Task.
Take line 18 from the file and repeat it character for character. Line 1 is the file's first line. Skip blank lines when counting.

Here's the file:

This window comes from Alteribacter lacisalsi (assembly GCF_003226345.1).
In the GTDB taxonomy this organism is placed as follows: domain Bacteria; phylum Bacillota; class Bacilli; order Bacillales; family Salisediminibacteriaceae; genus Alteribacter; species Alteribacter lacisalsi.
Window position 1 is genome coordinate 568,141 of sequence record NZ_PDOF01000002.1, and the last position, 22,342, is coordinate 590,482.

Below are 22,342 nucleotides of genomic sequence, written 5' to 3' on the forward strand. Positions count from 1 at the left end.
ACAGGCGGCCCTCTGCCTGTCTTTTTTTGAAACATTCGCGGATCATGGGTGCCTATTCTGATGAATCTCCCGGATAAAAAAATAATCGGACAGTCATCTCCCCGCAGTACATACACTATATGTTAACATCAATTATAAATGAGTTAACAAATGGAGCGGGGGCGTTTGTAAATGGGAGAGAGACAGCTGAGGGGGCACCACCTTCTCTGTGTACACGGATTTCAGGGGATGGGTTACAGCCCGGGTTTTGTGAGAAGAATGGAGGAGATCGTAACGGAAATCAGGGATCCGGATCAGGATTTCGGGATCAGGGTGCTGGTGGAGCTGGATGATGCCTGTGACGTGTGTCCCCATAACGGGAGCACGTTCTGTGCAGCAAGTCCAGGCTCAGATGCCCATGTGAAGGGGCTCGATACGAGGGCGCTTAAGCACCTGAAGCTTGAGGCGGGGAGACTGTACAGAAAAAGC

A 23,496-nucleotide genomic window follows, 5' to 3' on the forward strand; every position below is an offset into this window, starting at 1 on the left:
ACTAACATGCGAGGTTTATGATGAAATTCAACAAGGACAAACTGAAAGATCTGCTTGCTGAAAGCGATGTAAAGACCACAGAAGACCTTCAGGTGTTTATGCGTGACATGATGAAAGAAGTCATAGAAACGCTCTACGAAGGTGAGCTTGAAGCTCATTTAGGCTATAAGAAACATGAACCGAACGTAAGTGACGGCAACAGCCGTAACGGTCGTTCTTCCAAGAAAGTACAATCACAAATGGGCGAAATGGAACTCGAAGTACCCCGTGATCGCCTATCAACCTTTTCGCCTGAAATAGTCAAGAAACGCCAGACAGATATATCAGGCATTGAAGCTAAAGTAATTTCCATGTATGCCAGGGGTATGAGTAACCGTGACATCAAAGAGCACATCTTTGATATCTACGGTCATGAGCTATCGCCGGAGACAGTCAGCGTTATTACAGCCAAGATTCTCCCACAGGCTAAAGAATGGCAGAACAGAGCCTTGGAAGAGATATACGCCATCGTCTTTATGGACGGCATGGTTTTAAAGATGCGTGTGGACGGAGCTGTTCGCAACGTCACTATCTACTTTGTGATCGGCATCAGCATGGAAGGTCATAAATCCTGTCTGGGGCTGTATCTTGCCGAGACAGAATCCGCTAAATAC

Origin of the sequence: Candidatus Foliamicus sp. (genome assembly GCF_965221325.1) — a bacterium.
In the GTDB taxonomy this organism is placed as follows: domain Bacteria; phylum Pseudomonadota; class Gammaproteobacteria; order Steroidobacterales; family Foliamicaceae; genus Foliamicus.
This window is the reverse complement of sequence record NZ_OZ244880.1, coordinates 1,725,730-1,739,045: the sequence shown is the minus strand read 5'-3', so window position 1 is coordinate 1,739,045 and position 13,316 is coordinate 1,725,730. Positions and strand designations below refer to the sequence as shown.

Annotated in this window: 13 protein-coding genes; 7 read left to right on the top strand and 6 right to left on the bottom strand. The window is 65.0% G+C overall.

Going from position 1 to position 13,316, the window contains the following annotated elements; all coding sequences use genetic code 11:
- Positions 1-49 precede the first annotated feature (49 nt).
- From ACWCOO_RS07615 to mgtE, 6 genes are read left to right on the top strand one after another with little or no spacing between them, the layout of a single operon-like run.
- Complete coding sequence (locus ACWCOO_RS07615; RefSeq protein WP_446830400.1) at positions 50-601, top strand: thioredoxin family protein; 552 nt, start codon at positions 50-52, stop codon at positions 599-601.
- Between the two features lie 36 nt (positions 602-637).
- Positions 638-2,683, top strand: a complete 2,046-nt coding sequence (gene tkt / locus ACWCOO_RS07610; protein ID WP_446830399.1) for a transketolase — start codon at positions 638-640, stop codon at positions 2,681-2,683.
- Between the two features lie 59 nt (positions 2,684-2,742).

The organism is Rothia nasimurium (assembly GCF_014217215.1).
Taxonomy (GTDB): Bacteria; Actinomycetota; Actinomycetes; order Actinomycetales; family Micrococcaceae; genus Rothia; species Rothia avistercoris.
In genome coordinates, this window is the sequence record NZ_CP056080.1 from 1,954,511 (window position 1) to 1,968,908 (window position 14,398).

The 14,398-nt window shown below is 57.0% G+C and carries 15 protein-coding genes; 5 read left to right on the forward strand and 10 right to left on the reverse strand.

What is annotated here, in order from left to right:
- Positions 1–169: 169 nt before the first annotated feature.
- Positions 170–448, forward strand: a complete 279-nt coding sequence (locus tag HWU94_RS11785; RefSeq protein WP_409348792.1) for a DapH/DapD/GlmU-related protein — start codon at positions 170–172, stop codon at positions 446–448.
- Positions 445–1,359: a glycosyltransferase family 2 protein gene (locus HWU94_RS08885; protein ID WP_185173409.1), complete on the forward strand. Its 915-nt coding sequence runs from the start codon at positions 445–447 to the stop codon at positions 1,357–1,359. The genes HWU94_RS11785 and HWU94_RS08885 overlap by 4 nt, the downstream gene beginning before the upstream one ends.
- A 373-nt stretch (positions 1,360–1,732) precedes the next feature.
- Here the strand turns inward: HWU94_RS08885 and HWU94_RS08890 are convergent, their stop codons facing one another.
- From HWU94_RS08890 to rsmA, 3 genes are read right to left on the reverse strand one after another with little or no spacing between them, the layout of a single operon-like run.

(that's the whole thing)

- Between the two features lie 59 nt (positions 2,684-2,742).